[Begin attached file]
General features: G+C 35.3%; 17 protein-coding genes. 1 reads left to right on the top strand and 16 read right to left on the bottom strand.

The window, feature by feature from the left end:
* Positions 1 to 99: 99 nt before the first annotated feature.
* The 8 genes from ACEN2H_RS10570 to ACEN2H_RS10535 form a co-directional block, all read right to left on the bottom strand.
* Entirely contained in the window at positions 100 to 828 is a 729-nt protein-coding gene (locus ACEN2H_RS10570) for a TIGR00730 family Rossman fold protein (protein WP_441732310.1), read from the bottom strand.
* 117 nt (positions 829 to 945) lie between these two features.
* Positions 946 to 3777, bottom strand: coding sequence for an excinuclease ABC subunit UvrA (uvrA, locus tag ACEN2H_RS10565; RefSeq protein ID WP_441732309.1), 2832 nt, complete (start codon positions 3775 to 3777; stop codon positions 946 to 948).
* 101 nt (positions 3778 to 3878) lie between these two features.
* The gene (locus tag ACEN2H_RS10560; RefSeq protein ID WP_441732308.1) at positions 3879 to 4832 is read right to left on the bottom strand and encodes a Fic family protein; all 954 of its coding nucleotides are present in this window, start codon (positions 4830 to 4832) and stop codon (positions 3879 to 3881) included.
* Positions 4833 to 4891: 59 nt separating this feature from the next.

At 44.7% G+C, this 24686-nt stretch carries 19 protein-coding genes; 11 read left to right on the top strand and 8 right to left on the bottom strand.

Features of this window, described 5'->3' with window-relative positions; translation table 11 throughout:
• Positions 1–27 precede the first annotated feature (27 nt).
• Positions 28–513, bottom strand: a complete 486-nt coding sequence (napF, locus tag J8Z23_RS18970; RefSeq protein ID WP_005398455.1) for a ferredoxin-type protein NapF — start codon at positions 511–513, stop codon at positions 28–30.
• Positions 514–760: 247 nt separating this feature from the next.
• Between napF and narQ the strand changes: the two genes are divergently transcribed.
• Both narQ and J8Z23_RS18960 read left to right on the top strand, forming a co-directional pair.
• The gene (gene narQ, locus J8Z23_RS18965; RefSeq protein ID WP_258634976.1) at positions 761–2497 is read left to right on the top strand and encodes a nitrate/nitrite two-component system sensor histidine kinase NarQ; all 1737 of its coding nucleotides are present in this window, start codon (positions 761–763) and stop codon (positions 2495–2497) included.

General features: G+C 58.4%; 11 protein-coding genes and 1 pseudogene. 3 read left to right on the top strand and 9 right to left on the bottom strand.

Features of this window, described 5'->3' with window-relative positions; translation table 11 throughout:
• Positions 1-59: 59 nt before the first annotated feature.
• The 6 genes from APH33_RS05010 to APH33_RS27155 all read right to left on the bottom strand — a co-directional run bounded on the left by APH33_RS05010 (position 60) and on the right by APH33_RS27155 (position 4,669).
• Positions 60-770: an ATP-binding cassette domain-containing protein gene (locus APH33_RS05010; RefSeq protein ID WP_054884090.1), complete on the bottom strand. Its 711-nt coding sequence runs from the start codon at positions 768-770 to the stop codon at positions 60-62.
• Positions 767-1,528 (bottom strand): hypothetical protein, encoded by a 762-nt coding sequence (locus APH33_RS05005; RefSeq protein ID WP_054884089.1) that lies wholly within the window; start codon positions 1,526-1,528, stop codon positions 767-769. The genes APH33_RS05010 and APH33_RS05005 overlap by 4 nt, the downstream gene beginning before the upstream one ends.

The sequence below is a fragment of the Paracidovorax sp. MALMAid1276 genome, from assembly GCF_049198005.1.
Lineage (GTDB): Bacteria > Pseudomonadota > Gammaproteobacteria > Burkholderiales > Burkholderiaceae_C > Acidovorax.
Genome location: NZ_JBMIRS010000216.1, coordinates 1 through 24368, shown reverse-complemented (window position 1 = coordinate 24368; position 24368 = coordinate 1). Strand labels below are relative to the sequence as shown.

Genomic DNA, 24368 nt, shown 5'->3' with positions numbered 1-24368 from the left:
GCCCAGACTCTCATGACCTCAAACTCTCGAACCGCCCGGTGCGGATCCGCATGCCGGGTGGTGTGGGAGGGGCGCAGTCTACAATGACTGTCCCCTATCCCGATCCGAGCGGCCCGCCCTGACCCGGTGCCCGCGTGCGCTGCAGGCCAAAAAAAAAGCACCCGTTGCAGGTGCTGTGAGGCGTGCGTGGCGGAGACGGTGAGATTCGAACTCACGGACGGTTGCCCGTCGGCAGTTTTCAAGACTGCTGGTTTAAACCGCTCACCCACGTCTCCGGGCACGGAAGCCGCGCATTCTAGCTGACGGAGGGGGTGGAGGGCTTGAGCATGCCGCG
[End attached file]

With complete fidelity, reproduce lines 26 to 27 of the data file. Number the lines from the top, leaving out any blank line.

Lineage (GTDB): Bacteria > Pseudomonadota > Gammaproteobacteria > Burkholderiales > Burkholderiaceae_C > Acidovorax.
Genome location: NZ_JBMIRS010000216.1, coordinates 1 through 24368, shown reverse-complemented (window position 1 = coordinate 24368; position 24368 = coordinate 1). Strand labels below are relative to the sequence as shown.